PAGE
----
Tuesday, July 28, 2020

Playing Things Straight

Film: Lake Mungo
Format: Streaming video from Tubi TV on the new internet machine.

The Blair Witch Project was revolutionary in the sense that it didn’t so much invent found footage as a concept, but made it mainstream. It also in a way touched on the idea of creating a documentary-style horror movie. At least that feels like a possibility, because the film is purported to be reality. Lake Mungo takes that a step further, creating an actual “documentary” about a haunting, complete with interviews and investigative journalism.

In the creation of Lake Mungo, the single-most important decision was to make this as if it were a documentary. This is a story that simply would not work presented in any other way. Shown as a documentary about the death and evident afterlife of a young girl, Lake Mungo presents a truly compelling story, one that could be taken as fact by someone not aware of its fictional nature. As a straight narrative, this would be ridiculously boring and would feel terribly unfinished.

The story begins with the drowning death of 16-year-old Alice Palmer (Talia Zucker) while picnicking with her family. While her family, father Russell (David Pledger), mother June (Rosie Traynor) and brother Mathew (Martin Sharpe) deal with the tragedy, Mathew beings setting up his camera around the house, finding evidence that the ghost of Alice has returned to the house. The family consults with a psychic named Ray Kemeny (Steve Jodrell), who we eventually learn had some consultations with Alice herself. Alice, we learn, had dreams that she would drown and that her mother would not be able to find her.

The story twists in several places. We learn, for instance, that the sightings of Alice around the house have been faked by Mathew. His reasoning is that his mother has never really dealt with Alice’s death, and he is attempting to force them to exhume her body so that his mother can finally move on. The footage, however, also reveals that the family’s neighbor, Brett Toohey (Scott Terrill) has been breaking into Alice’s room looking for something. That something turns out to be a videotape of Alice having sex with Toohey and his wife.

Another twist comes from Alice’s former boyfriend, who reveals that she was behaving strangely during a school trip to the eponymous Lake Mungo. The family goes there to discover some additional truths and many more questions about what Alice experienced. I will not spoil this here, nor will I spoil the ending.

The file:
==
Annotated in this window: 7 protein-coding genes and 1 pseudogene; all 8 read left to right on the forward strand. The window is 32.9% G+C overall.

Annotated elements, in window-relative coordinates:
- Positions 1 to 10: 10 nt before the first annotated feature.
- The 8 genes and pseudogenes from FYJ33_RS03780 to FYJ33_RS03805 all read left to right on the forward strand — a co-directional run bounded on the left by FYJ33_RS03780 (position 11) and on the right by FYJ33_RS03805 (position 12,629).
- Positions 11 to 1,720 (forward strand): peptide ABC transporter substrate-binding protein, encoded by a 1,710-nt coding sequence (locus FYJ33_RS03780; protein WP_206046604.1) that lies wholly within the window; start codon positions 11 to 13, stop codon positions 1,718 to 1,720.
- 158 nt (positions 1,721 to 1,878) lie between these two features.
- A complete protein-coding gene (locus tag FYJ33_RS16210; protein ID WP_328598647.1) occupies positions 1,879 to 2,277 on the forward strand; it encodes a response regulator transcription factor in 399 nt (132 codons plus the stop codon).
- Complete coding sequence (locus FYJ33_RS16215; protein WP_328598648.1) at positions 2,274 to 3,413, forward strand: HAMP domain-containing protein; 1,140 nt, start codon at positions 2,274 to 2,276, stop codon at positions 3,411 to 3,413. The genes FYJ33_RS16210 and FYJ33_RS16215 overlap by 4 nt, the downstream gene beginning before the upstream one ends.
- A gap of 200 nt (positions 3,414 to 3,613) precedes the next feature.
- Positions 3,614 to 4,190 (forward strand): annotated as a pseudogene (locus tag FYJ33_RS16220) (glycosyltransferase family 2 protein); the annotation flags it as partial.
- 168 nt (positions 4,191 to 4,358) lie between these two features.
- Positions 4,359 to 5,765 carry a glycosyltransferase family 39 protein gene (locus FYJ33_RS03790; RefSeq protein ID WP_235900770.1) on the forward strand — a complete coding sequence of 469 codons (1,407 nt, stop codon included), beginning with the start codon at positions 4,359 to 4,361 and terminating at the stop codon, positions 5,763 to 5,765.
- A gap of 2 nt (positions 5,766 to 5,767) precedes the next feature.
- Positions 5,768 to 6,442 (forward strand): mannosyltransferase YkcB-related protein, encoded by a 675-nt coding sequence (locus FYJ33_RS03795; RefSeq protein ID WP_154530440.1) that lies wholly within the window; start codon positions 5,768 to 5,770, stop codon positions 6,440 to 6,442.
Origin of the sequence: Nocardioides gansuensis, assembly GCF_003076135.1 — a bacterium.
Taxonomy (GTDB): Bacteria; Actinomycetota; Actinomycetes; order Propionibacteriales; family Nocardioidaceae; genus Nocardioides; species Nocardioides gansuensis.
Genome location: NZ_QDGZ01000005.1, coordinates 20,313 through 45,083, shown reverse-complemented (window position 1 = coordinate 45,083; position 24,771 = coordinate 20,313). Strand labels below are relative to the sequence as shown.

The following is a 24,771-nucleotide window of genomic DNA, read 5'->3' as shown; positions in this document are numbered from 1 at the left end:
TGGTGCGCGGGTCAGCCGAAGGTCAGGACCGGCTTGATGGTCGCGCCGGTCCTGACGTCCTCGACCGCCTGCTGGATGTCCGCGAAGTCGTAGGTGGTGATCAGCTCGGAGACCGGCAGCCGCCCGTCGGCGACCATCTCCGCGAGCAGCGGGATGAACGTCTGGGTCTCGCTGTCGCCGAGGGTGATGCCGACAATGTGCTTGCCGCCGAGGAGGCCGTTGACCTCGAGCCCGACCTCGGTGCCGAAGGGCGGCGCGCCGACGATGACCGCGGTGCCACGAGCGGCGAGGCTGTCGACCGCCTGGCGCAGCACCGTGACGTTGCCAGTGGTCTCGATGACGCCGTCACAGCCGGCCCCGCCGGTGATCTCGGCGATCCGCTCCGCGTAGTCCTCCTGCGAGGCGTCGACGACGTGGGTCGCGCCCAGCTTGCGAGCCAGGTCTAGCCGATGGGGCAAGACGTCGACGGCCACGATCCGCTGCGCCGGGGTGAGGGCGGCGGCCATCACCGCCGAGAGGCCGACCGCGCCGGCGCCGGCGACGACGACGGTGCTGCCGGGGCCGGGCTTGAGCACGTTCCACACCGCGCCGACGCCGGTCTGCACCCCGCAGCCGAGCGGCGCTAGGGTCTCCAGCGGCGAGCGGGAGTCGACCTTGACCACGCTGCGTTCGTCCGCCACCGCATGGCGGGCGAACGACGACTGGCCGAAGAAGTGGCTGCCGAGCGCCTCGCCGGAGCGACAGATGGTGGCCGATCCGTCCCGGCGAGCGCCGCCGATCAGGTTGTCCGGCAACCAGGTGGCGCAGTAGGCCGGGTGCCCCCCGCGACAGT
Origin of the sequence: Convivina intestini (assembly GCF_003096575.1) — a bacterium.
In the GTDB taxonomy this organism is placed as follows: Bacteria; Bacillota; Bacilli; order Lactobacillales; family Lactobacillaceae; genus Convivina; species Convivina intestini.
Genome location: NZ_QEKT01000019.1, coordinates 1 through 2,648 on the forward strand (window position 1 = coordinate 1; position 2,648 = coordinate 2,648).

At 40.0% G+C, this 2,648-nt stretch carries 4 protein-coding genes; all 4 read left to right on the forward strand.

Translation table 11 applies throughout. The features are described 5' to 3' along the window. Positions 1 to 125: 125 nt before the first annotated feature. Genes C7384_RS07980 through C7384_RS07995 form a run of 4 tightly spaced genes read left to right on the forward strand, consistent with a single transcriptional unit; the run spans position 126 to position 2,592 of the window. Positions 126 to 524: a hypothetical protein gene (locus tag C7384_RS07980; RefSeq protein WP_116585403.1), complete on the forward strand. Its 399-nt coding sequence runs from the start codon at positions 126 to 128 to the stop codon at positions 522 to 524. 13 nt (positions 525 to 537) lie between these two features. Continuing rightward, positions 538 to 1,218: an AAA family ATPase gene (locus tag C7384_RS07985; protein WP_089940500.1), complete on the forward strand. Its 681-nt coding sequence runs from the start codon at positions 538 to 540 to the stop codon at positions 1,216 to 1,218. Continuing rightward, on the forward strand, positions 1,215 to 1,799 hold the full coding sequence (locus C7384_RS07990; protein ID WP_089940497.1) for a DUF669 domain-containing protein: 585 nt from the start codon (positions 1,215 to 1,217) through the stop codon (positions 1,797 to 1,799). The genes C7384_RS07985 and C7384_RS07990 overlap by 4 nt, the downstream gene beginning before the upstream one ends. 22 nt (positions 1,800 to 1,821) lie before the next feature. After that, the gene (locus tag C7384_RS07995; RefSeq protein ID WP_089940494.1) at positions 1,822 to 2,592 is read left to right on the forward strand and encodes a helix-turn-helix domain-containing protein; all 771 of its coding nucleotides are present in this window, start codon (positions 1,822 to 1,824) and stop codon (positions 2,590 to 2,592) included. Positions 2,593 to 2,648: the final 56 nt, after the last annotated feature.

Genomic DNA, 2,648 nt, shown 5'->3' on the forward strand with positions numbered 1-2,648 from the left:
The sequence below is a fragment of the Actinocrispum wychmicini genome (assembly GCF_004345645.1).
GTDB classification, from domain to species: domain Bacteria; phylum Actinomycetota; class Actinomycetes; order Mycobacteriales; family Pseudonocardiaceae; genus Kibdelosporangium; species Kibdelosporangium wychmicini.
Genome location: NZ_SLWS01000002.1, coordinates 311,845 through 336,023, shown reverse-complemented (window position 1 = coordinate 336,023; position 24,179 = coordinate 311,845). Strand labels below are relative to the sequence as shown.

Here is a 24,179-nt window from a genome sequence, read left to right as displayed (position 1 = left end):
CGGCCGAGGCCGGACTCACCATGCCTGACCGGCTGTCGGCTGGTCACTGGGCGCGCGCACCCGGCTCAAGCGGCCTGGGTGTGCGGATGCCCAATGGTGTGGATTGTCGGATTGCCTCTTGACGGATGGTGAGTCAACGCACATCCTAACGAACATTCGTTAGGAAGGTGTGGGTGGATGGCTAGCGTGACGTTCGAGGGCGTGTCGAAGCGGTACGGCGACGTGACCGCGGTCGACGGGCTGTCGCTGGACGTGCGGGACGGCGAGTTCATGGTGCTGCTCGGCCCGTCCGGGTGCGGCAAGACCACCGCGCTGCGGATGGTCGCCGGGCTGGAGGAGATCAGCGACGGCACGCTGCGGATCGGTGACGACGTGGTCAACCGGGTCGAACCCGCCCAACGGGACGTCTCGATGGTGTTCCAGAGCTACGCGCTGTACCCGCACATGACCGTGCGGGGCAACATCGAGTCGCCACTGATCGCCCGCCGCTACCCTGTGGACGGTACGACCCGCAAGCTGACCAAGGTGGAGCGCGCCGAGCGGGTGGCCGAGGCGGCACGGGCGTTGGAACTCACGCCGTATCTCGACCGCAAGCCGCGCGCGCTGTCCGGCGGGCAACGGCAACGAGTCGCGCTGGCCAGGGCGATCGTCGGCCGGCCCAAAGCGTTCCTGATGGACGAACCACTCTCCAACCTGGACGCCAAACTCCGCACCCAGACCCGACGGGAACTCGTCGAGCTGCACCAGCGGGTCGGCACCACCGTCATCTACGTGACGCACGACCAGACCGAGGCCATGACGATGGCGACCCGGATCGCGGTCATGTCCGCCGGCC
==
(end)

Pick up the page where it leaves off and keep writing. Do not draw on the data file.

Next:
Probably the biggest issue with Lake Mungo is something that could be seen as a strength: it doesn’t feel like there is any real sense of closure to anything that happens. It’s not that the movie doesn’t go anywhere, but that the story doesn’t really seem to go anywhere—the entire point of the story is the haunting of Alice, but this is simply something that happens; there isn’t a greater point that is being made here. That’s a weakness because, well, it feels like there hasn’t been a point that the story was trying to tell. It could be seen as a strength, though, because that also makes it so much more believable as a real story.

This is a very smart movie, though. While it does feel like it never really resolves a great deal, it builds tension carefully and slowly. It uses all of the tricks of the documentary trade to sell the story as well. It does not rely on jump scares or shocks, but instead builds a case for a haunting that goes well beyond the initial revelation of Mathew’s fakes. Long, slowly-moving close-ups on parts of photographs or video stills that show vague shapes that may or may not resolve into being Alice…or something else…sell the entire mood that the film is trying to build.

It’s important to note that this would simply not work in any other format. This is not a film like, for instance, The Last Exorcism that clearly could work (and might work better) as a straight narrative. There’s no attempting to bowl over the audience with demonic possessions or shaky-cam footage. There’s just the methodical building of a case for a supernatural encounter that, if you weren’t aware of its fictional nature, would be entirely believable.

I enjoyed this a great deal. I’m happy I got a chance to see it.

Why to watch Lake Mungo: The choice to make this in a documentary style sells the entire movie.
Why not to watch: It feels like it doesn’t really go anywhere.

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